There are concerns inside Myanmar that harsh international pressure on the Tatmadaw could be counter-productive, that it could encourage the military to stay in power and will be an obstacle in national reconciliation. What is your take?

These are very, very complicated issues and it’s certainly true that international actions and criticism could have unintended consequences. That is something that we are very aware of and why we think very hard about what we do and why we do it and the implications those actions might have. We don’t want to do anything that undermines the peace process, the state counselor or democracy.

But at the same time, terrible crimes are being committed and they have been committed in Rakhine and they have been committed by the Tatmadaw. We know that not just the Tatmadaw, but other people have done terrible things as well.

But it is the Tatmadaw’s actions that have led 700,000 people to leave the country. The international community feels that we can’t just sit back and let those things happen and not saying anything, because it is not fair on people who are being murdered and raped. It is not fair on the people who might be murdered and raped in the future if this culture of impunity continues.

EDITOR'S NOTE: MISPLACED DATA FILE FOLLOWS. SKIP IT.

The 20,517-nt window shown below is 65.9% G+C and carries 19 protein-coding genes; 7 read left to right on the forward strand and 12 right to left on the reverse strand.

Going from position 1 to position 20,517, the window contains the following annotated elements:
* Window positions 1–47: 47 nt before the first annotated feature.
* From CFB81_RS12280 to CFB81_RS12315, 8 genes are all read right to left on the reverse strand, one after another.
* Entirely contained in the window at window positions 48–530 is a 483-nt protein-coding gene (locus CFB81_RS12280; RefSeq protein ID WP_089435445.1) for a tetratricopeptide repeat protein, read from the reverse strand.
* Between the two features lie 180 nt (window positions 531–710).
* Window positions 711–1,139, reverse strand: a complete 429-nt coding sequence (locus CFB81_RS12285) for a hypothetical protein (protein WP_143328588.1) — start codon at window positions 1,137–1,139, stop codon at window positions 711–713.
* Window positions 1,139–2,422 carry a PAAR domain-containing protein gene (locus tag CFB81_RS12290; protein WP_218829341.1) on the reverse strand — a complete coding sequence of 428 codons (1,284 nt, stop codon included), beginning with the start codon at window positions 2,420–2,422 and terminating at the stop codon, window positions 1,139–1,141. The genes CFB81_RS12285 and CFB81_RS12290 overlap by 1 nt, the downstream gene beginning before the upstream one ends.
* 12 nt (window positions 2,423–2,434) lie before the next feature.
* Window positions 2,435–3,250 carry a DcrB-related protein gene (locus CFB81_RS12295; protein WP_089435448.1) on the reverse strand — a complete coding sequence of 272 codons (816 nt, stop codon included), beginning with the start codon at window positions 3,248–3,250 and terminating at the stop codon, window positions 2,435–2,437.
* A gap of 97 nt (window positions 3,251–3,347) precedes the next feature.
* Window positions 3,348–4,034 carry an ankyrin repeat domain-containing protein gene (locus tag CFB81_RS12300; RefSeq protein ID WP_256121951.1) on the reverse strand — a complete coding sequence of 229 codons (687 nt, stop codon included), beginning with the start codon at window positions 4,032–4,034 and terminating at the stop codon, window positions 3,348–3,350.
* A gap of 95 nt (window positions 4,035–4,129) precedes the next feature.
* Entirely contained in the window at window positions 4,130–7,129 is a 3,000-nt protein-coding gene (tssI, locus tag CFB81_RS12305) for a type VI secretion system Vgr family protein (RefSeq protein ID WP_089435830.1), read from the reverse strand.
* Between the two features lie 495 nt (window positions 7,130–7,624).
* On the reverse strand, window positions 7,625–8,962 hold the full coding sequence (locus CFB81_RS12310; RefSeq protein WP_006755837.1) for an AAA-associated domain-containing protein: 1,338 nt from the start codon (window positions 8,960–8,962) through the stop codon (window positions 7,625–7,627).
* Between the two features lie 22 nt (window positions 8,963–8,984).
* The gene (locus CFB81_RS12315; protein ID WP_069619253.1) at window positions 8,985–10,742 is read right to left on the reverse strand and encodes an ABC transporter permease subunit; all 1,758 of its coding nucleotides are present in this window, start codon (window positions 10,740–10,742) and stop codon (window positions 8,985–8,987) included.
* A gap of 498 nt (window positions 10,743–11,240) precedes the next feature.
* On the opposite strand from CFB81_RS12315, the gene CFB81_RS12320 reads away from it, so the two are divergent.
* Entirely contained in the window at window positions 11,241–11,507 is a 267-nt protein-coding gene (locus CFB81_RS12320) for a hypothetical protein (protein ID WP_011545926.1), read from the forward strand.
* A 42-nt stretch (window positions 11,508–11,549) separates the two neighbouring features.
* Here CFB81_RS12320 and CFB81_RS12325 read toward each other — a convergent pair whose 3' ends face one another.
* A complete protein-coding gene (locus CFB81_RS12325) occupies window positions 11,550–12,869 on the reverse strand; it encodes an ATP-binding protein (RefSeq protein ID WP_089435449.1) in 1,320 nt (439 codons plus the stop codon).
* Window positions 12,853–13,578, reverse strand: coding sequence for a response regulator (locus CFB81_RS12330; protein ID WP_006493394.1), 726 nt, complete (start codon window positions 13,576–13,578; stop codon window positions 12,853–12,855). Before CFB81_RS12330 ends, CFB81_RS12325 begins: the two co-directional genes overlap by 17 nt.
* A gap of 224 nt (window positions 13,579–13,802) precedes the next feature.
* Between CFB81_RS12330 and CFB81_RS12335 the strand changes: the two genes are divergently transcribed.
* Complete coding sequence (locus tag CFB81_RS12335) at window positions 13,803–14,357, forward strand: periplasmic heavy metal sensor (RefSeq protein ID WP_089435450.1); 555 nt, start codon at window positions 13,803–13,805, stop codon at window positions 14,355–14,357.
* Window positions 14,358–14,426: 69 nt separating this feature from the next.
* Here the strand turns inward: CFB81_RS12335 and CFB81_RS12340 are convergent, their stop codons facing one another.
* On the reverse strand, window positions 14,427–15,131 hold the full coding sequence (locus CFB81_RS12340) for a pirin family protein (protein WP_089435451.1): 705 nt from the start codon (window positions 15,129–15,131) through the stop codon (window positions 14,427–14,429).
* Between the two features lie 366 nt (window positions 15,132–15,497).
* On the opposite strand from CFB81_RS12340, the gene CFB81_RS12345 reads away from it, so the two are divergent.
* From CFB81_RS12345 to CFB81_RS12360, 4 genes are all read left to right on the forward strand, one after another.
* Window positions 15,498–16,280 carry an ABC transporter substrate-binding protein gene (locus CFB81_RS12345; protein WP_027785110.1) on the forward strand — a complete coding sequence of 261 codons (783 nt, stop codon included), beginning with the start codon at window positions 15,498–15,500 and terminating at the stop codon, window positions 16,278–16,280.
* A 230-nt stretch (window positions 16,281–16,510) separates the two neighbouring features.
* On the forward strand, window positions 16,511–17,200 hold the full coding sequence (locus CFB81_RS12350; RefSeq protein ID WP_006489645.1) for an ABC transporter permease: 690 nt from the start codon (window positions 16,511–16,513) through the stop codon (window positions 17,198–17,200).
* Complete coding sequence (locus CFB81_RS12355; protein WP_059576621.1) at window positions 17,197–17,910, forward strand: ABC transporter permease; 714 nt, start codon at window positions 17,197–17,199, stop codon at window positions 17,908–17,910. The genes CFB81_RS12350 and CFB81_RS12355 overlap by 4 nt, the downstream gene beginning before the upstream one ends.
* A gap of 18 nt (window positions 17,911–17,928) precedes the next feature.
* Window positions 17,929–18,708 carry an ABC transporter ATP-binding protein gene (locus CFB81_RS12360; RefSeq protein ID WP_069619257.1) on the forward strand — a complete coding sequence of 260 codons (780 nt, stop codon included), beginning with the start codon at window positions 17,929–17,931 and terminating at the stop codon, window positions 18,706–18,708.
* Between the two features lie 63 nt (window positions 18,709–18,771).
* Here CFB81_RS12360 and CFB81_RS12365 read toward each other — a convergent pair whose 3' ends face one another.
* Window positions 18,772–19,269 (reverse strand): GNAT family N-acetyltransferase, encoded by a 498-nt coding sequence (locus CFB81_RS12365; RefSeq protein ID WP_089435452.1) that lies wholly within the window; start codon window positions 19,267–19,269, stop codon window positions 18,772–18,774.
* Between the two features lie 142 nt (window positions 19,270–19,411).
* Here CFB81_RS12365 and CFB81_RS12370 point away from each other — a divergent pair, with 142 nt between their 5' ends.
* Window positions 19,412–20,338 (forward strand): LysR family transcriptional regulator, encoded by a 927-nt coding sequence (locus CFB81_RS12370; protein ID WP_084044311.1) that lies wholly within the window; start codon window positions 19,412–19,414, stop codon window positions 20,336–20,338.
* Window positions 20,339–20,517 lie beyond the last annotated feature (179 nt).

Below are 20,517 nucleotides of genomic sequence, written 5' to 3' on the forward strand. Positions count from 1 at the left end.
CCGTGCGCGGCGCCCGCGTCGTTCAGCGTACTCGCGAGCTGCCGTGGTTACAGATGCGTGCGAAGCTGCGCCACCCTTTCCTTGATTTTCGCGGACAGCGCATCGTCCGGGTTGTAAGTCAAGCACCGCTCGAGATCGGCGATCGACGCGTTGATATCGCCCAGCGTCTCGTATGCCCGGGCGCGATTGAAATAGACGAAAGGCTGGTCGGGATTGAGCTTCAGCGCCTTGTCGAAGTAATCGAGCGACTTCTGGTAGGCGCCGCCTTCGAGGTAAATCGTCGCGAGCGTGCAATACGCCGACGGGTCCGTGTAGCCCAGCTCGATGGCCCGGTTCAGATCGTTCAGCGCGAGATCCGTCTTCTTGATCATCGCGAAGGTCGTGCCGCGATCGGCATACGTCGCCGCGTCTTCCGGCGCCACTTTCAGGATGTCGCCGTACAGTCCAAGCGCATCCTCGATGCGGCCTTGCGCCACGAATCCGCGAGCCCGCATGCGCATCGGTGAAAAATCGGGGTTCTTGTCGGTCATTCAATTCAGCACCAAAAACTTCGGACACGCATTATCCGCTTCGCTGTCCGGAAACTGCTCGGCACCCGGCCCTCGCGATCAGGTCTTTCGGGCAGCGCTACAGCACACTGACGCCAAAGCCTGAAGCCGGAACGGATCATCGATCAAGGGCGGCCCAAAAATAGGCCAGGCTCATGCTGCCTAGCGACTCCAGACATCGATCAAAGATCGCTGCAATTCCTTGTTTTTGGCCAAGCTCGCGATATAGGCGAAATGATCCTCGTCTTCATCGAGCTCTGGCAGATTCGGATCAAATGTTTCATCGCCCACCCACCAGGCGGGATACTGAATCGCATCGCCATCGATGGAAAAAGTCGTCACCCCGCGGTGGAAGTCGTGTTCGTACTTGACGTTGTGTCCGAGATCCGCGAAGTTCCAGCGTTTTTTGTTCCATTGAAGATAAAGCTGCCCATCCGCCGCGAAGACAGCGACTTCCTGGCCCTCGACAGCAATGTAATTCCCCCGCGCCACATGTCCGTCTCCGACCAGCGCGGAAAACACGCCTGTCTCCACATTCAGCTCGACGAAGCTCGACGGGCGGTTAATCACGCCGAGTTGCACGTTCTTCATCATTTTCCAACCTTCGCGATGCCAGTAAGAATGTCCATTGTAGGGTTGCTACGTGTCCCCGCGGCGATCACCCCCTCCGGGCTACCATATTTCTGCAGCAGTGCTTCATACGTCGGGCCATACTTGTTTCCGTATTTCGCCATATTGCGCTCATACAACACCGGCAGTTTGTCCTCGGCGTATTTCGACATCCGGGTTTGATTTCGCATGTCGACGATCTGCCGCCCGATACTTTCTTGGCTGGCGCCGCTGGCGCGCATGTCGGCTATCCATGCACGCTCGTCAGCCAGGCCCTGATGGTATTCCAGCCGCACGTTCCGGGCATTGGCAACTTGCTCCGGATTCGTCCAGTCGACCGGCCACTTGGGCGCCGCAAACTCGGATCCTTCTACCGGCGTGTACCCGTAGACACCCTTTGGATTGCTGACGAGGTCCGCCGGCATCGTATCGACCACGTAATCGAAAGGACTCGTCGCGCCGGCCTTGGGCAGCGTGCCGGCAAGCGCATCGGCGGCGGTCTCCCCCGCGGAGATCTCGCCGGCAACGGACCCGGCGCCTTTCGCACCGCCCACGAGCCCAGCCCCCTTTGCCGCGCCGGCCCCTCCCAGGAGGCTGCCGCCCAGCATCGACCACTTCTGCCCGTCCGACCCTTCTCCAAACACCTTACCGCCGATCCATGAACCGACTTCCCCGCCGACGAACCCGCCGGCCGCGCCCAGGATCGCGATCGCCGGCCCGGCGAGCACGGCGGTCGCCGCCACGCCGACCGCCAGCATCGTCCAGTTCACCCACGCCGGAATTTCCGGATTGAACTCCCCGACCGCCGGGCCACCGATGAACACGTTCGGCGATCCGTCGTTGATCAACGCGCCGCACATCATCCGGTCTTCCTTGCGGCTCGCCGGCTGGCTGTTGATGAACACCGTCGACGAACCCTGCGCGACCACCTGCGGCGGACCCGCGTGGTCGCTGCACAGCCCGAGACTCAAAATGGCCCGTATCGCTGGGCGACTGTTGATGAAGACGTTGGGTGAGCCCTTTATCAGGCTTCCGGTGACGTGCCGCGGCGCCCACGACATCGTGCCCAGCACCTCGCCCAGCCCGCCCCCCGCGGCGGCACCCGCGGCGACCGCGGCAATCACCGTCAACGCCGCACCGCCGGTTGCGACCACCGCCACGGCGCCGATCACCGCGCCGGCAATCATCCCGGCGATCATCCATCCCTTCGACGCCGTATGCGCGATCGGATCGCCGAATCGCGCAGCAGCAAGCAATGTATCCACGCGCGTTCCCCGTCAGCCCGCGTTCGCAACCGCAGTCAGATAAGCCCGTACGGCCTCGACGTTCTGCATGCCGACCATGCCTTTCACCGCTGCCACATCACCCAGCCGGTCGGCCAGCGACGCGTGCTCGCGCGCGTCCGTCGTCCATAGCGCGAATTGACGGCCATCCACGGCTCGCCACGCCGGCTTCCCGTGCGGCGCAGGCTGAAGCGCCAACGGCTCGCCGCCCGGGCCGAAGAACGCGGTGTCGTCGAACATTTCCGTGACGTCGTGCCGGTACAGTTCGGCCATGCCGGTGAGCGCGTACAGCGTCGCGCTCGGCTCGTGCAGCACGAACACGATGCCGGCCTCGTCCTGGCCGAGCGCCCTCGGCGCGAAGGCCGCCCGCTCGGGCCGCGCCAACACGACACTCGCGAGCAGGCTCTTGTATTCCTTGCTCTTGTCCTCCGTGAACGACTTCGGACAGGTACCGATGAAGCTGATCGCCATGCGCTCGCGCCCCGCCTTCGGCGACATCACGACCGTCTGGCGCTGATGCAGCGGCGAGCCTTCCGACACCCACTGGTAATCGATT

Can you clarify who you mean by “other people”? 

The events in Rakhine were sparked by the ARSA (Arakan Rohingya Salvation Army) attack and everybody knows that. They killed people on the security posts and that was a coordinated, planned murderous attack. There is no doubt that it was criminal and those people should also face justice. Nobody knows exactly what happened at the end of August and September last year but it’s undoubtedly the case that there were villagers who were involved in some of the attacks as well as soldiers. So it would be wrong to say this was 100 percent the Tatmadaw, but the evidence certainly shows that they are the most culpable.